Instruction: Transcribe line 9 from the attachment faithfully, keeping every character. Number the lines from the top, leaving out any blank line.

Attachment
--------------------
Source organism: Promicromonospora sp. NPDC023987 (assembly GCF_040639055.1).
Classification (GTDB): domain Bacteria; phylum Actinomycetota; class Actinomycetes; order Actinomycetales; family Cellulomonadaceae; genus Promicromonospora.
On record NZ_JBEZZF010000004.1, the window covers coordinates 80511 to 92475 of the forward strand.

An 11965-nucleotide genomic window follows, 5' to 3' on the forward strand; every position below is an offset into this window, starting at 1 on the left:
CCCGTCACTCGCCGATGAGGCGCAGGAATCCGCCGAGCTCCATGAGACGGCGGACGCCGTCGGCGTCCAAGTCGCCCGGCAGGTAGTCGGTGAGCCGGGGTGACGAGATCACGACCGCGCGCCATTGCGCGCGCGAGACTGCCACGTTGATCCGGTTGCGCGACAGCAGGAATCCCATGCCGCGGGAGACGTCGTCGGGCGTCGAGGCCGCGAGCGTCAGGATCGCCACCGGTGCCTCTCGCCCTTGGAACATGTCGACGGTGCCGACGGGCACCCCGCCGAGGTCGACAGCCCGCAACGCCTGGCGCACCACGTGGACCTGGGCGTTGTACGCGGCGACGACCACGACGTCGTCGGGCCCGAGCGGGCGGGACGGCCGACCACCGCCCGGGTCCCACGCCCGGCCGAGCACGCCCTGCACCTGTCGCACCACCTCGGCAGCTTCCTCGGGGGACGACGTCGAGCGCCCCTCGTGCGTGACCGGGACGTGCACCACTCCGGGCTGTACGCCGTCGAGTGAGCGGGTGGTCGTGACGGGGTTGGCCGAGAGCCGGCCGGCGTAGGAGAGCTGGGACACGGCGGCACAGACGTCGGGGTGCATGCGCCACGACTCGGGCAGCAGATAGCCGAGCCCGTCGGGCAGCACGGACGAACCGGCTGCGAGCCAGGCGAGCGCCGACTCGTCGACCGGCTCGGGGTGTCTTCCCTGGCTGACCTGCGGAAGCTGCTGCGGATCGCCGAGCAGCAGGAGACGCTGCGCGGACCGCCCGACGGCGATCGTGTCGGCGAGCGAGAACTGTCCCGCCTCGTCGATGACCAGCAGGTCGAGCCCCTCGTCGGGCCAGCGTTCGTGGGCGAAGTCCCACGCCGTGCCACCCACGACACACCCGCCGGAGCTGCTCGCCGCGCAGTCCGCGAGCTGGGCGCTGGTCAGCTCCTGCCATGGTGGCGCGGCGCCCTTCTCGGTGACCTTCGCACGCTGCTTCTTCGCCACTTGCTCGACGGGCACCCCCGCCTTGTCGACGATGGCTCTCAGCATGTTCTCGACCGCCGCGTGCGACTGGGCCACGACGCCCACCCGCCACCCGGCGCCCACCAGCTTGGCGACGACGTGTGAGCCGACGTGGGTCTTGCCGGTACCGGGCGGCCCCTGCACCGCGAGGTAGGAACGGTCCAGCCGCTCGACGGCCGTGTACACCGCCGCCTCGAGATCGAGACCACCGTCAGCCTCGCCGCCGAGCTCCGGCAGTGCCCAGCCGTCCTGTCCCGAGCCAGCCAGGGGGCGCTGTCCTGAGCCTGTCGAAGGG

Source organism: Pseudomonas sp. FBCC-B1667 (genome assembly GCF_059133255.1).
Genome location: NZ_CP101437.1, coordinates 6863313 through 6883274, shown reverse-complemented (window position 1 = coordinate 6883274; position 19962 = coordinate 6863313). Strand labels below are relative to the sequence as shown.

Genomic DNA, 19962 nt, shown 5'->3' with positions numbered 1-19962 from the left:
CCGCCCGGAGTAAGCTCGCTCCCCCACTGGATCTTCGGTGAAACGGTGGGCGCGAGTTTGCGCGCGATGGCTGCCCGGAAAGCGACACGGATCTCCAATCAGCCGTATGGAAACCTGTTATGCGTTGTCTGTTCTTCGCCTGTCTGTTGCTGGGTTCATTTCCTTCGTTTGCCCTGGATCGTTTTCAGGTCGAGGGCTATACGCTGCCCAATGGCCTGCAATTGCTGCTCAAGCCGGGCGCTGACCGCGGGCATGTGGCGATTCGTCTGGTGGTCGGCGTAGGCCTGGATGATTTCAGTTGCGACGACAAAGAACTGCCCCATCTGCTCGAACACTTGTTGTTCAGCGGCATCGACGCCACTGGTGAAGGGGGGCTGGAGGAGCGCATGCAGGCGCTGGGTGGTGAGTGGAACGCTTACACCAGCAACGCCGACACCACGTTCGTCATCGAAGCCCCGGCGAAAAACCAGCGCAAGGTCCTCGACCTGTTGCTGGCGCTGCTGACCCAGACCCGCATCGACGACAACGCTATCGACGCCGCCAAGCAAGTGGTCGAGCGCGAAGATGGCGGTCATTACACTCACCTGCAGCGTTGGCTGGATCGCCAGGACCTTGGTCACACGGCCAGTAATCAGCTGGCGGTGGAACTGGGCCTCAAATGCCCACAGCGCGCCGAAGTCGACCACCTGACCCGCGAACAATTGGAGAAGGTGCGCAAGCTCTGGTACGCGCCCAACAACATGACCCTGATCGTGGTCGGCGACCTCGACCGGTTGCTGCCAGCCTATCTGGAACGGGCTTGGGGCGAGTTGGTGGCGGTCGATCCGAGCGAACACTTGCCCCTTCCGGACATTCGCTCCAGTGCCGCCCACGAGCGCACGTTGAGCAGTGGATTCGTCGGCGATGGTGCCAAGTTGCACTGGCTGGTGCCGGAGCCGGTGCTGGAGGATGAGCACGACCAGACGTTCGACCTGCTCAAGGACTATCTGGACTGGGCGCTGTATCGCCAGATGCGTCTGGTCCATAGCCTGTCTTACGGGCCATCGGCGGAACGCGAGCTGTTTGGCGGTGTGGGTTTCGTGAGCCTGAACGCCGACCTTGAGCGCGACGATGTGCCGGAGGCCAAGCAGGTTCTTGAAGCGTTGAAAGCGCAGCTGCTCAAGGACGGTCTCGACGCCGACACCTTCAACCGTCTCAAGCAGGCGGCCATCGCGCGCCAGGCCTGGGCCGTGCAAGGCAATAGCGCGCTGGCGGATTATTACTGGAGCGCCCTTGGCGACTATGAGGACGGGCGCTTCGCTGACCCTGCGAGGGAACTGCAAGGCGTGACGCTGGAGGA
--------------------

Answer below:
CCGCCCGGAGTAAGCTCGCTCCCCCACTGGATCTTCGGTGAAACGGTGGGCGCGAGTTTGCGCGCGATGGCTGCCCGGAAAGCGACACGGATCTCCAATCAGCCGTATGGAAACCTGTTATGCGTTGTCTGTTCTTCGCCTGTCTGTTGCTGGGTTCATTTCCTTCGTTTGCCCTGGATCGTTTTCAGGTCGAGGGCTATACGCTGCCCAATGGCCTGCAATTGCTGCTCAAGCCGGGCGCTGACCGCGGGCATGTGGCGATTCGTCTGGTGGTCGGCGTAGGCCTGGATGATTTCAGTTGCGACGACAAAGAACTGCCCCATCTGCTCGAACACTTGTTGTTCAGCGGCATCGACGCCACTGGTGAAGGGGGGCTGGAGGAGCGCATGCAGGCGCTGGGTGGTGAGTGGAACGCTTACACCAGCAACGCCGACACCACGTTCGTCATCGAAGCCCCGGCGAAAAACCAGCGCAAGGTCCTCGACCTGTTGCTGGCGCTGCTGACCCAGACCCGCATCGACGACAACGCTATCGACGCCGCCAAGCAAGTGGTCGAGCGCGAAGATGGCGGTCATTACACTCACCTGCAGCGTTGGCTGGATCGCCAGGACCTTGGTCACACGGCCAGTAATCAGCTGGCGGTGGAACTGGGCCTCAAATGCCCACAGCGCGCCGAAGTCGACCACCTGACCCGCGAACAATTGGAGAAGGTGCGCAAGCTCTGGTACGCGCCCAACAACATGACCCTGATCGTGGTCGGCGACCTCGACCGGTTGCTGCCAGCCTATCTGGAACGGGCTTGGGGCGAGTTGGTGGCGGTCGATCCGAGCGAACACTTGCCCCTTCCGGACATTCGCTCCAGTGCCGCCCACGAGCGCACGTTGAGCAGTGGATTCGTCGGCGATGGTGCCAAGTTGCACTGGCTGGTGCCGGAGCCGGTGCTGGAGGATGAGCACGACCAGACGTTCGACCTGCTCAAGGACTATCTGGACTGGGCGCTGTATCGCCAGATGCGTCTGGTCCATAGCCTGTCTTACGGGCCATCGGCGGAACGCGAGCTGTTTGGCGGTGTGGGTTTCGTGAGCCTGAACGCCGACCTTGAGCGCGACGATGTGCCGGAGGCCAAGCAGGTTCTTGAAGCGTTGAAAGCGCAGCTGCTCAAGGACGGTCTCGACGCCGACACCTTCAACCGTCTCAAGCAGGCGGCCATCGCGCGCCAGGCCTGGGCCGTGCAAGGCAATAGCGCGCTGGCGGATTATTACTGGAGCGCCCTTGGCGACTATGAGGACGGGCGCTTCGCTGACCCTGCGAGGGAACTGCAAGGCGTGACGCTGGAGGA